In addition, because children aged 6 months-<9 years who have not been previously vaccinated need 2 doses of vaccine, they should receive their first dose in September, if vaccine is available, so that both doses can be administered before the onset of influenza activity. For previously vaccinated children, only 1 dose is needed.

The optimal time for vaccination efforts is usually during October-November. In October, vaccination in provider-based settings should start or continue for all patients - both high risk and healthy - and extend throughout November. Vaccination of children aged 6 months-<9 years who are receiving vaccine for the first time should also begin in October, if not done earlier, because those children need a booster dose 4-10 weeks after the initial dose, depending upon whether they are receiving inactivated influenza vaccine or LAIV.

If supplies of inactivated influenza vaccine are not adequate, ACIP recommends that vaccine providers focus their vaccination efforts in October, primarily on persons aged ≥50 years, persons aged <50 years at increased risk for influenza-related complications (including children aged 6-59 months), household contacts of persons at high risk (including out-of-home caregivers and household contacts of children aged 0-59 months), and health-care workers.[178] Efforts to vaccinate other persons who wish to decrease their risk for influenza virus infection should not begin until November; however, if such persons request vaccination in October, vaccination should not be deferred, unless vaccine supplies dictate otherwise.

When inactivated vaccine is delayed, a substantial proportion of doses often do not become available until December or later. Nevertheless, even when supply is not delayed or reduced, as demonstrated by the relatively low vaccination coverage levels among persons in the defined priority groups, many persons who should receive influenza vaccine remain unvaccinated ( Table 3 ).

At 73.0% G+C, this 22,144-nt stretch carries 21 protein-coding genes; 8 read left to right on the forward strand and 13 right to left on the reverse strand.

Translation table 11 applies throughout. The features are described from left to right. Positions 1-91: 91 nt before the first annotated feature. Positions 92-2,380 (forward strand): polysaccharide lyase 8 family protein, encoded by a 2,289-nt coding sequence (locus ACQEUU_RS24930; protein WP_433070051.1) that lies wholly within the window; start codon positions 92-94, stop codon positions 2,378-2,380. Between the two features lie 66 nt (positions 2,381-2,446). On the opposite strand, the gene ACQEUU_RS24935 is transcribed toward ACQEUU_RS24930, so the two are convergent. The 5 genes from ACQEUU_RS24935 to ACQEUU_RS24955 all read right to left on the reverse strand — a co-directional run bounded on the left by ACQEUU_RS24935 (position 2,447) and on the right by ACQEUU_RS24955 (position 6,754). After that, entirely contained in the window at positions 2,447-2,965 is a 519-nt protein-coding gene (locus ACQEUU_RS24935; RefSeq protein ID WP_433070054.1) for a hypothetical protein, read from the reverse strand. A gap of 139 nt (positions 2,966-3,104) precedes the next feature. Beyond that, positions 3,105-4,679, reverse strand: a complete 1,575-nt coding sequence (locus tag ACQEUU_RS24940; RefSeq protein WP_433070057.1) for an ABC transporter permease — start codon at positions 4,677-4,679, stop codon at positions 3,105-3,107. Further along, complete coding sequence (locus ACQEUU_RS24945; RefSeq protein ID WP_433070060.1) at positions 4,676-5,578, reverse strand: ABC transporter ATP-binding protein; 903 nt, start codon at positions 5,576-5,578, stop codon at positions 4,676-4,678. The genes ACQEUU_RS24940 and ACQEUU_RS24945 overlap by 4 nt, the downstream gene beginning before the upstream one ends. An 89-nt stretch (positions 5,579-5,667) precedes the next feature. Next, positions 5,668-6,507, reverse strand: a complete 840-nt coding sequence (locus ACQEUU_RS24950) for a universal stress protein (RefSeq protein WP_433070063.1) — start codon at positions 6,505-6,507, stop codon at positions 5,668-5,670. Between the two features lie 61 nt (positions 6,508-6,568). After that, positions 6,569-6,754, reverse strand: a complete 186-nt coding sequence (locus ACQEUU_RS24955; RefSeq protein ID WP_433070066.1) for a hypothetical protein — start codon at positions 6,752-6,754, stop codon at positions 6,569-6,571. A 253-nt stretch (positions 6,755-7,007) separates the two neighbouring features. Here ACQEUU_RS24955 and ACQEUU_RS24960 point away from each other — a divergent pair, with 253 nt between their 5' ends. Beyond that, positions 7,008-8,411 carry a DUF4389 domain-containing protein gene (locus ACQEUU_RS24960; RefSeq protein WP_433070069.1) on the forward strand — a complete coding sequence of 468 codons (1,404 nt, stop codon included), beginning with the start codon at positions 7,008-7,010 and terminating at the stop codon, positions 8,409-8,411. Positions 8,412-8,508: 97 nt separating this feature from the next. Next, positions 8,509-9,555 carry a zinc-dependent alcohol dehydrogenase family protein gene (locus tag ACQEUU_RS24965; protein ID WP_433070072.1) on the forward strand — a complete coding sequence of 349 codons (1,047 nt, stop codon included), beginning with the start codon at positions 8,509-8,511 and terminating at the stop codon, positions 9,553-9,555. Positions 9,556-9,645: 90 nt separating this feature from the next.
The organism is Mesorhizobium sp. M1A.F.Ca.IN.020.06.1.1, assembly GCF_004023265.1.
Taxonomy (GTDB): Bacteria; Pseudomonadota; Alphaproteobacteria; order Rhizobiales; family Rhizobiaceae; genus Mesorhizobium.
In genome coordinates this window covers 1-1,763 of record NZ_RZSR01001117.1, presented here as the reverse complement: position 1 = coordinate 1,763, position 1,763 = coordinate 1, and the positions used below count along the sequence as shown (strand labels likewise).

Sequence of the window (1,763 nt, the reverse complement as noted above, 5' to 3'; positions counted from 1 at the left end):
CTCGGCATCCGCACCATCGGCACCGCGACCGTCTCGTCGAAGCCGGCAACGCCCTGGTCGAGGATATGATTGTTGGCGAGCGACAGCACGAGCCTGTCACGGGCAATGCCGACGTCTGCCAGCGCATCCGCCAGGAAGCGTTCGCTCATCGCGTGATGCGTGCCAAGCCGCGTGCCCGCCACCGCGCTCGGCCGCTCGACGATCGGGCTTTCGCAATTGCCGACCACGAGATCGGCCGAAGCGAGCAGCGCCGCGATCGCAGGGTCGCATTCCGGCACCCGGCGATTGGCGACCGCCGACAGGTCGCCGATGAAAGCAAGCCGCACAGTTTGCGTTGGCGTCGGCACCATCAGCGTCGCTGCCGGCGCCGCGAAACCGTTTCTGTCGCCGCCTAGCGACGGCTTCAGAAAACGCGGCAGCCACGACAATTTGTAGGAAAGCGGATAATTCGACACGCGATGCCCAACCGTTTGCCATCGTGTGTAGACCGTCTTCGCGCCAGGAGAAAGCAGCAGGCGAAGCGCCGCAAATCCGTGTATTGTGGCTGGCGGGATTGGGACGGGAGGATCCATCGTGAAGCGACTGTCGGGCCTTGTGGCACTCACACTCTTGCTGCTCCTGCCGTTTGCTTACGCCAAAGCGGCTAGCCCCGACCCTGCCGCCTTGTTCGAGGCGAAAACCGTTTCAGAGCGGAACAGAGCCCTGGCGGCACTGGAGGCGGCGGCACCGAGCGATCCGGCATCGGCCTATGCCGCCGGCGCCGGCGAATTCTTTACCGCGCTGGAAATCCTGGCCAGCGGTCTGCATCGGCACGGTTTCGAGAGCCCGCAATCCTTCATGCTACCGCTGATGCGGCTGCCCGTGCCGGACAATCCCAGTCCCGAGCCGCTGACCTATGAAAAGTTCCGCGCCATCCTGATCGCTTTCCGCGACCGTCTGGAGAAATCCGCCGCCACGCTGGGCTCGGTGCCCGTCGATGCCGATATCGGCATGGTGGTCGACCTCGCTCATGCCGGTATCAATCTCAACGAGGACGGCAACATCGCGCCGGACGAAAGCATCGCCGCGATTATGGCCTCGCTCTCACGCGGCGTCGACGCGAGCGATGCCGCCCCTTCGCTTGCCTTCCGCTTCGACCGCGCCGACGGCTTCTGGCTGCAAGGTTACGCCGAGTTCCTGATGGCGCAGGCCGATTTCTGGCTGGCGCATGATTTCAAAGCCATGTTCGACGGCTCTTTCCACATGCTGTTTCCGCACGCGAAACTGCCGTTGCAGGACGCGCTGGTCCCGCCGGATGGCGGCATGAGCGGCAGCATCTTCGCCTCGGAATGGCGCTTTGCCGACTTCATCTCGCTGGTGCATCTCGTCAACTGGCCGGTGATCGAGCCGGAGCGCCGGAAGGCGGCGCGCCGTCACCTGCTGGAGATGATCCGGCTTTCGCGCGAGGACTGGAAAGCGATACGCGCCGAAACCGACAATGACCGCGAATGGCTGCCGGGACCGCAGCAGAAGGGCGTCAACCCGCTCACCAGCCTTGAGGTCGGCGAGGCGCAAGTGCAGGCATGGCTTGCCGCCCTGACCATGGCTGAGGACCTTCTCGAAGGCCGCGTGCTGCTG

Providers should routinely offer influenza vaccine throughout the influenza season even after influenza activity has been documented in the community. In the United States, seasonal influenza activity can begin to increase as early as October or November, but influenza activity has not reached peak levels until late December-early March in the majority of recent seasons ( Table 5 ). Although the timing of influenza activity can vary by region, vaccine administered after November is likely to be beneficial in the majority of influenza seasons. Adults have peak antibody protection against influenza virus infection 2 weeks after vaccination.[265,266]

Persons and institutions planning substantial organized vaccination campaigns (e.g., health departments, occupational health clinics, and community vaccinators) should consider scheduling these events after at least mid-October because the availability of vaccine in any location cannot be ensured consistently in early fall. Scheduling campaigns after mid-October will minimize the need for cancellations because vaccine is unavailable. These vaccination clinics should be scheduled through November, with attention to settings that serve children aged 6-59 months, pregnant women, other persons aged <50 years at increased risk for influenza-related complications, persons aged ≥50 years, health-care workers, and household contacts and out-of-home caregivers of persons at high risk (including children aged 0-59 months) to the extent feasible. Planners are encouraged to schedule at least one vaccination clinic in December.

During a vaccine shortage or delay, substantial proportions of inactivated influenza vaccine doses may not be released until November and December or later. Beginning in November, vaccination campaigns can be broadened to include healthy persons who wish to reduce their risk for influenza virus infection. ACIP recommends organizers schedule these vaccination clinics throughout November and December. When the vaccine is significantly delayed, agencies should consider offering vaccination clinics into January as long as vaccine supplies are available. Campaigns using LAIV are optimally conducted in October and November but can also extend into January.